In contrast, The Paleo Diet has been frequently examined in the scientific literature and shown to be effective in facilitating weight loss, improving cardiovascular risk factors and satiety while being more nutrient dense for the 13 vitamins and minerals most lacking in the US diet when compared to the USDA Food Plate (formerly the Food Pyramid).


Loren Cordain, Ph.D., Professor Emeritus

Related Rebuttals

Robb Wolf’s US News Ranks The Paleo Diet: 2014. Deja Vu All Over Again!

Nell Stephenson’s The Paleo Diet on the ‘Worst Of’ List…

Mark Sisson’s Why Does the Paleo Diet Continue to Receive Low Points from “Established Authorities”?

Ben Balzer’s Paleo Diet Fights Back

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32 Comments on "2014 Rebuttal to U.S. News and World Reports Diet Ratings"

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  1. Curt says:

    I do believe it is marketing propaganda put out by someone with an agenda. How many people do you think saw that headline and now believe a paleo diet is bad? You know the old saying, “If you repeat a lie often enough, it becomes the truth”.

    Why would, “well-known and well published scientists” allow their names to be associated with such useless garbage?

    Here’s what the winner (DASH Diet) recommends for breakfast…

    ¾ cup bran flakes cereal (¾ cup shredded wheat cereal) with 1 medium banana and 1 cup low-fat milk
    1 slice whole-wheat bread with 1 tsp. (unsalted) margarine
    1 cup orange juice

    I feel like I need an insulin injection just from reading that. As a diabetic who doesn’t use insulin anymore because of a low-carb/paleo diet, I wouldn’t touch the DASH diet.

    Why would anyone recommend a diet that promotes diabetes and why would any doctor recommend MARGARINE? Oh, that’s right…it falls within our government’s dietary guidelines so it must be good for you :)

  2. Scott Uk says:

    I love your work, but you’re mistaken when you say: “To test 32 diets against one another, would require 538 individual experiments and at least 538 statistical comparisons.”

    To test X different diets against each other would require ONE experiment with X different conditions, and ((X*X)-X)/2 statistical comparisons (controlling for multiple comparisons).

    So, to test 32 different diets against each other would require one experiment with 32 different conditions, and 496 statistical comparisons.

    That’s what ANOVA is for (and MANOVA if you have multiple outcome variables).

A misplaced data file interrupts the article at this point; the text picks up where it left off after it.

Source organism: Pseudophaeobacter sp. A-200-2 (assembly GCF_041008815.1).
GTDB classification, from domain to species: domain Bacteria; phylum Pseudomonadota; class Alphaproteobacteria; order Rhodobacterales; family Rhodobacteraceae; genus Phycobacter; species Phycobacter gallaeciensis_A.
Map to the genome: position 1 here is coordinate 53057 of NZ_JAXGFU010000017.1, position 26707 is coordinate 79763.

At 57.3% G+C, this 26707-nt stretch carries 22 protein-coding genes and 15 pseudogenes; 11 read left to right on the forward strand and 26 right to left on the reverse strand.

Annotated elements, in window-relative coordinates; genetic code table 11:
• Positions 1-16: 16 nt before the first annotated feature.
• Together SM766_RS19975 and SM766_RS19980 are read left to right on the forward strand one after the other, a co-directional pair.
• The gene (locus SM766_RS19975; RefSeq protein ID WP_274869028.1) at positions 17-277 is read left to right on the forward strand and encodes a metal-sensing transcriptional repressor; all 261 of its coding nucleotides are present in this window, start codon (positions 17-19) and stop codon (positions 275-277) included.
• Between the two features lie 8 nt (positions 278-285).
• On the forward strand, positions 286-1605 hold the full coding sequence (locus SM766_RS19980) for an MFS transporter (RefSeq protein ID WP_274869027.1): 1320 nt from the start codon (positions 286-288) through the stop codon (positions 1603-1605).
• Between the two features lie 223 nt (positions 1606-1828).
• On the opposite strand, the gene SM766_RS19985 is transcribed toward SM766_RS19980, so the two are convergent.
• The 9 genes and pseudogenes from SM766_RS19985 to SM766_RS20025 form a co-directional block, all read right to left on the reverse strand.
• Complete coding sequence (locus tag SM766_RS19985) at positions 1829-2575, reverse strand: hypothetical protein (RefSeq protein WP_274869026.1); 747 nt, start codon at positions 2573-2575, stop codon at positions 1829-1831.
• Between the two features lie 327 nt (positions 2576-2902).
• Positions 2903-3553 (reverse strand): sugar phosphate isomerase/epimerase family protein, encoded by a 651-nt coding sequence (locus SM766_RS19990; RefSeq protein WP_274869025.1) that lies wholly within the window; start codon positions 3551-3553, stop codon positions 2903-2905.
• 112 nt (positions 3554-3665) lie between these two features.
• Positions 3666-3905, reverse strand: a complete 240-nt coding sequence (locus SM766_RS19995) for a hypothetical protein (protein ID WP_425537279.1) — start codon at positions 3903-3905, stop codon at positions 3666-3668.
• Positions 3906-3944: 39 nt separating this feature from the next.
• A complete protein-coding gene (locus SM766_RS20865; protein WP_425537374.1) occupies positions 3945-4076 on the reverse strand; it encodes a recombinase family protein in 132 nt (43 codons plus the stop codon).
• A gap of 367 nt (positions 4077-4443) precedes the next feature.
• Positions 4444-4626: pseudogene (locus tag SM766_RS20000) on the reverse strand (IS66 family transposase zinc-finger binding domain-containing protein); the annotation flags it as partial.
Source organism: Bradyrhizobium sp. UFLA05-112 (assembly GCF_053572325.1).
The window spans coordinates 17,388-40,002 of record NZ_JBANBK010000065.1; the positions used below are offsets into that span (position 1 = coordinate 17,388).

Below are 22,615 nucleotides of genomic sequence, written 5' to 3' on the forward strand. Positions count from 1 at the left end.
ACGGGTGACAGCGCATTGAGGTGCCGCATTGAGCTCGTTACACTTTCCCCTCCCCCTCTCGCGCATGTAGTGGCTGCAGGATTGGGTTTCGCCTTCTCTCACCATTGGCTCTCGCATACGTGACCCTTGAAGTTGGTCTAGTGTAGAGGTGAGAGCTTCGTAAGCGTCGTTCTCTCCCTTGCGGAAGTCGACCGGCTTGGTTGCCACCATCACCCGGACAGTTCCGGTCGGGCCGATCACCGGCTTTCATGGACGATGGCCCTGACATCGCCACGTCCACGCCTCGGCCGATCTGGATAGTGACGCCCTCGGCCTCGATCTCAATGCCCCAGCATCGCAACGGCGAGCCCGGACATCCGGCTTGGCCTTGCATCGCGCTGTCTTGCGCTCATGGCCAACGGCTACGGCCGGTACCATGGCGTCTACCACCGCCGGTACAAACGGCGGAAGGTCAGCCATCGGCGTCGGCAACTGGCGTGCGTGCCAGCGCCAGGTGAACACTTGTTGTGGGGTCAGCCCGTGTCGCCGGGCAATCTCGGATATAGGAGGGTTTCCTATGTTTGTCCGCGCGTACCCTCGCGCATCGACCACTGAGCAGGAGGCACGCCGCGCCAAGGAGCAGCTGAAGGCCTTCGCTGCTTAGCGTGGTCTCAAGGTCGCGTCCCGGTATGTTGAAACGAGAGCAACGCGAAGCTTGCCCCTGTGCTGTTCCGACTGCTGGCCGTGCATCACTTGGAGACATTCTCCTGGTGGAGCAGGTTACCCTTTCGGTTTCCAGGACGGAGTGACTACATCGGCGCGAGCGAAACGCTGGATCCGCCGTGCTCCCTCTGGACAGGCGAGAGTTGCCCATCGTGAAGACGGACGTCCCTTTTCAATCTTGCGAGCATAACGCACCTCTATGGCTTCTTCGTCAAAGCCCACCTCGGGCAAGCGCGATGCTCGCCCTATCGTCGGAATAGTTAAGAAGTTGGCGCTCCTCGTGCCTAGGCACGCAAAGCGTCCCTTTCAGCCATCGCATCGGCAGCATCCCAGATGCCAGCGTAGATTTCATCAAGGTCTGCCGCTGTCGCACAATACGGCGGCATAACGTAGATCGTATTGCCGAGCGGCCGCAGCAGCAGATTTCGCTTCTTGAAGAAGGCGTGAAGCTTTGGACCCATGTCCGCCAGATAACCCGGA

3. I congratulate, a magnificent idea orthomol Vitamin d food sources

  4. Charles Grashow says:
    Loren Cordain, PhD

    “The macronutrient content of the experimental diet (38 % protein, 39 % fat, 23 % carbohydrate by energy) varied considerably from current western values.”

    Look at Table 3

    Macronutrient and other dietary characteristics in a contemporary diet based on Paleolithic food groups for females (25 yrs, 2200 kcal daily energy intake)

    Fat (g) 100.3
    Fat (% Total Energy) 39.0

    Saturated Fat (g) 18
    Saturated Fat (% Total Energy) 7.0

  5. Charles Grashow says:

    According to you the Paleo diet is LOW in saturated fat – isn’t it?
    Loren Cordain, PhD

    “The macronutrient content of the experimental diet (38 % protein, 39 % fat, 23 % carbohydrate by energy) varied considerably from current western values.”

    Look at Table 3

    Macronutrient and other dietary characteristics in a contemporary diet based on Paleolithic food groups for females (25 yrs, 2200 kcal daily energy intake)

    Fat (g) 100.3
    Fat (% Total Energy) 39.0

    Saturated Fat (g) 18
    Saturated Fat (% Total Energy) 7.0

  6. Charles Grashow says:

    Prof Cordain

    Have you changed your mind since you co-authored this paper?
    Optimal low-density lipoprotein is 50 to 70 mg/dl: lower is better and physiologically normal.

  7. Steve Dombek says:

    Their website claims 20 million visitors per month. Unfortunately with numbers like that it’s hard to say the ranking doesn’t matter. Lots of people are going to see it and be misinformed, and reach for a Slim-Fast (ranked #13!!) instead of giving Paleo a shot. That’s a shame, but in the long run the results will speak for themselves.